There has long been a great divide in the health community regarding the topic of snacking. Many argue that those who snack on a regular basis are setting themselves up for weight problems and all kinds of obesity-related diseases. Others state that snacking is a vital part of our daily requirements, helping to encourage an active metabolism and keeping us going throughout the day.
As usual, the answer is not a simple one. Depending on the context, both the snacking opponents and supporters would be right in their accusations or recommendations. For example, people who regularly snack on processed foods that are high in salts, sugars or unhealthy fats are bound to quickly put on weight and see their health rapidly decline. On the other hand, those who exercise a little more restraint in their snacking and stick primarily to whole foods that are low in sugar and high in nutrients and healthy fats are likely to remain in good shape and support a healthy metabolism.
What controls your propensity to snack?
Snacking habits vary from person to person, and where one person might constantly be munching away on snacks, another might never need to turn to a snack between meals. This is due to a number of factors, including the type of food we eat, the size of our meals and our metabolism. We’ll get into recommended food types further on, but suffice to say that your meals should contain plenty of protein and healthy fats to provide lots of slow-burning energy and lasting feelings of satiation.
Meal size is a huge factor in how likely a person is to snack during the day. Many people who are watching their weight tend to think they’re helping their waistline by having small meals, but all this really does is put them in a calorie deficit and make them more prone to snacking between meals. On the other hand, those who eat the amount of food that they actually need at each meal (which means eating until you are no longer hungry!), don’t feel the same urge to snack all the time. It’s not exactly rocket science, but you’d be surprised how many people think they’re doing themselves a favor by skimping at meal time.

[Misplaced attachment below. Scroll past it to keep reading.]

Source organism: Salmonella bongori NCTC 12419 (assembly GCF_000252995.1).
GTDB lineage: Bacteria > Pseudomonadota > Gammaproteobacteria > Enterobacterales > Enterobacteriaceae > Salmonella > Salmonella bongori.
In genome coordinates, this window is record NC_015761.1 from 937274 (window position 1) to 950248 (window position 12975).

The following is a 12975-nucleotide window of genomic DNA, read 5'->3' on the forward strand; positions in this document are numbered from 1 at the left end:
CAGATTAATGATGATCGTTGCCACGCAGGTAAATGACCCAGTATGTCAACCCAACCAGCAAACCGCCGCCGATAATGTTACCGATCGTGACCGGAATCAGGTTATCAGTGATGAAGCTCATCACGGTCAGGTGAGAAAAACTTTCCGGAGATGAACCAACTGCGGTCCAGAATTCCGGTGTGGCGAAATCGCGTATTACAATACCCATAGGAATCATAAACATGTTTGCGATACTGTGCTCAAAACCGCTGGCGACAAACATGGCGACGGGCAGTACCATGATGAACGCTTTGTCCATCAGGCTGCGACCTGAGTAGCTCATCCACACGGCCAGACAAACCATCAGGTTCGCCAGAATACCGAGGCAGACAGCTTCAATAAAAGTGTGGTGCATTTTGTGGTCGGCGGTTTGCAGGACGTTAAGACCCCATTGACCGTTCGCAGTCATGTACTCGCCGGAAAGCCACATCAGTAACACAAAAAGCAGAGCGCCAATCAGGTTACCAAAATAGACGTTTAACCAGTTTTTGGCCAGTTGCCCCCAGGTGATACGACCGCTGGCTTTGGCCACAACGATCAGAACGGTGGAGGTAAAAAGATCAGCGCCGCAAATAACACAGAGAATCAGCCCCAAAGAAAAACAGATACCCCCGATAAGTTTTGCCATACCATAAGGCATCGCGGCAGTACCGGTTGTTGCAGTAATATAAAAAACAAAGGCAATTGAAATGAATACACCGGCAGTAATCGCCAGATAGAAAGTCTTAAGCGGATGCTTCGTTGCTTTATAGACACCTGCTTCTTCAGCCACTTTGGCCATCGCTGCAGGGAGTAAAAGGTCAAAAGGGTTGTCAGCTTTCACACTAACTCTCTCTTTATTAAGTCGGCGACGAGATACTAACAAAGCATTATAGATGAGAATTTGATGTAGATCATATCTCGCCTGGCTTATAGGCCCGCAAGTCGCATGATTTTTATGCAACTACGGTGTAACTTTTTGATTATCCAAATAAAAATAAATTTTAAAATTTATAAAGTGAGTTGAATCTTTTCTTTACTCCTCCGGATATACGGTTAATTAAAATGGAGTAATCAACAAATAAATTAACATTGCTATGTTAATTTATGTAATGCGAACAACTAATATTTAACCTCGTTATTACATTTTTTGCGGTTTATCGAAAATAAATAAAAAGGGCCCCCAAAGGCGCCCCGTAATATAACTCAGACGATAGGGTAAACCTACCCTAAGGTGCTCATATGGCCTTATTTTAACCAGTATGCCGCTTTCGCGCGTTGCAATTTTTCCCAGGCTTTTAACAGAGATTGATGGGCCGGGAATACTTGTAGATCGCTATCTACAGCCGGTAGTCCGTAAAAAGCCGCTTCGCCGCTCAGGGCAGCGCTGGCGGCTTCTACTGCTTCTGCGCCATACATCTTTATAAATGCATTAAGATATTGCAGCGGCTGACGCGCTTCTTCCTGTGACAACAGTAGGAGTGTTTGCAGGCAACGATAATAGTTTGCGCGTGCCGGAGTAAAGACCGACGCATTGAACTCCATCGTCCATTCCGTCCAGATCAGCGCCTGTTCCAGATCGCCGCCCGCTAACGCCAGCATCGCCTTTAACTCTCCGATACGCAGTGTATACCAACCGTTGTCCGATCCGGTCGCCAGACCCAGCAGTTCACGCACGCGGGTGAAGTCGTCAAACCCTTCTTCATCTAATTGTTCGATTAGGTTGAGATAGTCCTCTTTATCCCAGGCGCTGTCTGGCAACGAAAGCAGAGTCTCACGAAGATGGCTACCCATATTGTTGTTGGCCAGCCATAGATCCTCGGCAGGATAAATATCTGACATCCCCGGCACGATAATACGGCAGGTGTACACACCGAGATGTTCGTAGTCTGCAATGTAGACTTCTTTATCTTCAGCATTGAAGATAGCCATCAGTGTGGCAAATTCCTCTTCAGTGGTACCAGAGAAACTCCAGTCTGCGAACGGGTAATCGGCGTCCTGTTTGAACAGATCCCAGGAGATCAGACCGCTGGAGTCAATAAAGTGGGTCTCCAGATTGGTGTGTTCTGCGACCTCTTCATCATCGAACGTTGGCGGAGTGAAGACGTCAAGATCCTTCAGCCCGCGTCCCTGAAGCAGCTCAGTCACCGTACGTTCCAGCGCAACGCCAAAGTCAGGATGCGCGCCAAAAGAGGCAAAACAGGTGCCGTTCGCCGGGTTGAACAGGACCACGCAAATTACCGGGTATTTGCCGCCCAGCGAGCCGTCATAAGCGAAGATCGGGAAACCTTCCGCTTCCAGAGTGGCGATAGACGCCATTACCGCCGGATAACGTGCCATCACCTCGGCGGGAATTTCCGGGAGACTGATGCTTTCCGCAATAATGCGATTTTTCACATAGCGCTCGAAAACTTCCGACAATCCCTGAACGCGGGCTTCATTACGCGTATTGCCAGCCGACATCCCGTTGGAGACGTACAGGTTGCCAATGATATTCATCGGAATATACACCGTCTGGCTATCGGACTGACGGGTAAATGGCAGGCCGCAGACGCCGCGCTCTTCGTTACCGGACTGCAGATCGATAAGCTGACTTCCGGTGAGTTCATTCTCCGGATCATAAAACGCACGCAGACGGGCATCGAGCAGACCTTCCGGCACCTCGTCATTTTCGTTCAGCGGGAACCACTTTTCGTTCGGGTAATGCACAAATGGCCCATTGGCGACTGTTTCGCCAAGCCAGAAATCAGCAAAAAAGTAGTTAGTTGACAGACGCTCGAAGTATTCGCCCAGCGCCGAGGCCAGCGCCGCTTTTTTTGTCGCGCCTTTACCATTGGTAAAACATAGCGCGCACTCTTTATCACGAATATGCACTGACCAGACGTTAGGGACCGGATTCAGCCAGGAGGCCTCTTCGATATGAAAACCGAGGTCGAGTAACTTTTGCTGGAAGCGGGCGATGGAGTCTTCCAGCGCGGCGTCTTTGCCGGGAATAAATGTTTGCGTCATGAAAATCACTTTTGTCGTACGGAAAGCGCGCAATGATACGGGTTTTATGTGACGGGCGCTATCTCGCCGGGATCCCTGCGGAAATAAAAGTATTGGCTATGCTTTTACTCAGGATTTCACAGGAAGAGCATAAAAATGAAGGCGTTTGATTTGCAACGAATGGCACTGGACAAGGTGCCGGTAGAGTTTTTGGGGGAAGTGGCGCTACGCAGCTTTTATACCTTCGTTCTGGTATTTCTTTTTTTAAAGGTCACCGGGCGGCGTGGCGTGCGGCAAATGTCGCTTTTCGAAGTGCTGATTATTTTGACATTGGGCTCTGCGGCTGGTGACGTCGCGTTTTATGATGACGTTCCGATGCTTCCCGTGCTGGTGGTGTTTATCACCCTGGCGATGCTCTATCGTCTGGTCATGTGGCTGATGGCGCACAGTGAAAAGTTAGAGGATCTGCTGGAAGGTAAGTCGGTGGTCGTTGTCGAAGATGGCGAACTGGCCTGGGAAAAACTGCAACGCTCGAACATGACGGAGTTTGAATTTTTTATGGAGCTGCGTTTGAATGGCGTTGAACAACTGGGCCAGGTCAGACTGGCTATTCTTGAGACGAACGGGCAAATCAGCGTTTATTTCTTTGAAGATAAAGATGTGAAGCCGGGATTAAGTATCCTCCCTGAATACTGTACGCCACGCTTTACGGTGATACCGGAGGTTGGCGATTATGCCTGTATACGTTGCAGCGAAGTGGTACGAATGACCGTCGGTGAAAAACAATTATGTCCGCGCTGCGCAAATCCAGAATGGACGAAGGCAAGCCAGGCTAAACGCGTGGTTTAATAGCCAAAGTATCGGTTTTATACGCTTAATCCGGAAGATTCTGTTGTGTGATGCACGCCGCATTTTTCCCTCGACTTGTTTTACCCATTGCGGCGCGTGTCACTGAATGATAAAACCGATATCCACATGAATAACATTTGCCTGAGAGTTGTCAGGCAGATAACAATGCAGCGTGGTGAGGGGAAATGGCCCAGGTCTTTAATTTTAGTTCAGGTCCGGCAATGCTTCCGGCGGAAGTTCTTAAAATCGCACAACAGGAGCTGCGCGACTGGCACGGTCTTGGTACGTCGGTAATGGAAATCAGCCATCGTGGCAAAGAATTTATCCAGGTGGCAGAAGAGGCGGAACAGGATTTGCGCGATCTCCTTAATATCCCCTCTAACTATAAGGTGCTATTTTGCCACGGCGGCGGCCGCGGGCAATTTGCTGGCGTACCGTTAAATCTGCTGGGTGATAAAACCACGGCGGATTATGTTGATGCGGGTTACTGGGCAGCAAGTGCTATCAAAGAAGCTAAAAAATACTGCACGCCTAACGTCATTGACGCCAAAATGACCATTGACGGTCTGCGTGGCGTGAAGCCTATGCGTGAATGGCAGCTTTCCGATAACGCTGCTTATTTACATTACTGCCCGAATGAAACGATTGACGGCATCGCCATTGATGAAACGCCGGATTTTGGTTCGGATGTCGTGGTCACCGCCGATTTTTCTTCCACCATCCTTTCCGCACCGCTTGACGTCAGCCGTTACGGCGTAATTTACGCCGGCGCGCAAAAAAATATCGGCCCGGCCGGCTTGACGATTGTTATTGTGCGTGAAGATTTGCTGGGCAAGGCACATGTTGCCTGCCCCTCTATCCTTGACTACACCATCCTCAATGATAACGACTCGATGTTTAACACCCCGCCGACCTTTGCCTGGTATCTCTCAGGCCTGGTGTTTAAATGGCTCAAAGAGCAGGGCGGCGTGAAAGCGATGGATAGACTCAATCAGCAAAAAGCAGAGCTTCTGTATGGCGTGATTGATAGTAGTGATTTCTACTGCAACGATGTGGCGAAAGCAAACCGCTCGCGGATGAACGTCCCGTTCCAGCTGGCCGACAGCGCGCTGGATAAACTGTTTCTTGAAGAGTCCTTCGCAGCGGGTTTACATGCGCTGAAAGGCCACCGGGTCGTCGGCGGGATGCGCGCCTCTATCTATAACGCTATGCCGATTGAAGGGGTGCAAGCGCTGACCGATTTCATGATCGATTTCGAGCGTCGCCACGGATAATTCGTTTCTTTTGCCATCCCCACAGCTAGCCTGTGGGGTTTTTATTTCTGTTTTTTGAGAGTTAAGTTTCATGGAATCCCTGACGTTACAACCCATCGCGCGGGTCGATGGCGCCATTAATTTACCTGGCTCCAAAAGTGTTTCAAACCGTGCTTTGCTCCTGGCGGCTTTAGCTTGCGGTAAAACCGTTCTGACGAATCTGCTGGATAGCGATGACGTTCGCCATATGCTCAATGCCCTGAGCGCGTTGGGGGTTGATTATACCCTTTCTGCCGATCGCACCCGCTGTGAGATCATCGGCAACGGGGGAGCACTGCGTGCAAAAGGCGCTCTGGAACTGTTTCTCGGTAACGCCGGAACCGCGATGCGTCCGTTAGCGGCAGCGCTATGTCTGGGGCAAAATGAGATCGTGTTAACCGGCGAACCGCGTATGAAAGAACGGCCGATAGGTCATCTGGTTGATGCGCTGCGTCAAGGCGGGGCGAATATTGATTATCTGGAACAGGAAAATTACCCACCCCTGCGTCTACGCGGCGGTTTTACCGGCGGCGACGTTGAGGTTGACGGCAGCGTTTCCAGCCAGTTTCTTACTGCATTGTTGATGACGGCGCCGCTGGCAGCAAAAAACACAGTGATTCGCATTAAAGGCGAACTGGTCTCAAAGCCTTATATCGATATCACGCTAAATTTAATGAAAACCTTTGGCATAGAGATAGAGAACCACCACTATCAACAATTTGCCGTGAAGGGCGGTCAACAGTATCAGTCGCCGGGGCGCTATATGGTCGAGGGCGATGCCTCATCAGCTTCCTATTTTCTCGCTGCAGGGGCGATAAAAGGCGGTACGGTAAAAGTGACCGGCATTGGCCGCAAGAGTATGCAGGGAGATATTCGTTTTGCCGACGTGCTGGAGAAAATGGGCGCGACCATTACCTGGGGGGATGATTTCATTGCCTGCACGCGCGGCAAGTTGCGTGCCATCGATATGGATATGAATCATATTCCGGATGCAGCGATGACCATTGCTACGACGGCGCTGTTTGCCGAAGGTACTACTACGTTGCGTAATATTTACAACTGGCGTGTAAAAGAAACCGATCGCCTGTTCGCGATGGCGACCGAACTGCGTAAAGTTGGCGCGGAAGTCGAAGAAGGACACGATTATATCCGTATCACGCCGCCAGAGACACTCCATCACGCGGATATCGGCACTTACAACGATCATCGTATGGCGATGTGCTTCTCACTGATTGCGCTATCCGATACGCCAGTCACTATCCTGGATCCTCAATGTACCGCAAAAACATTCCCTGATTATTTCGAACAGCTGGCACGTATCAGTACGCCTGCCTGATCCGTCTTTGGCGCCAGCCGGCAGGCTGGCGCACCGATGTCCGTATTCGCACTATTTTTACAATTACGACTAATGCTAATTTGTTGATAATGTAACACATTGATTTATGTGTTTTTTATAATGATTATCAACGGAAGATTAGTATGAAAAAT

Finally, metabolism is one of those things that is a little hard to control. Those with a faster metabolism tend to process food faster and, as a result, may find themselves needing to eat more regularly during the day. Those with a slower metabolism take a longer time to digest their food and don’t need to snack as often to keep the hunger at bay.
How to ensure your snacking is healthy not harmful
As explained above, snacking is not inherently bad. Whenever a person considers snacking, they have to choose between good and evil. Good snacks are those that provide slow-burning fuel for the body and are typically high in protein or healthy fats and low in carbohydrates. Food items that fall within this angelic category are typically unprocessed (meaning they are whole foods) and can include meats, eggs, grass-fed dairy products, certain raw nuts and dark chocolate. All of these foods are nutrient-rich and quickly trigger feelings of satiation in your brain, meaning you don’t need to eat much to remain satisfied. We call these snacks “smart snacks.”
Foods that fall squarely within the “evil” snack category include candy, chips, fries, sodas and baked goods. These foods are highly addictive, as they are calorie-rich and cause your brain to release large concentrations of dopamines, which make you feel good. For this reason, you find you can’t get enough of them, and what started out as a small hunger pang has turned into an all-out feast on nutrient-poor, potentially cancer-causing foods.
The verdict: Stick to nutrient-dense, unprocessed foods when you feel hungry between meals and you’ll ensure your snacking remains healthy.
-Dr. Joshua Levitt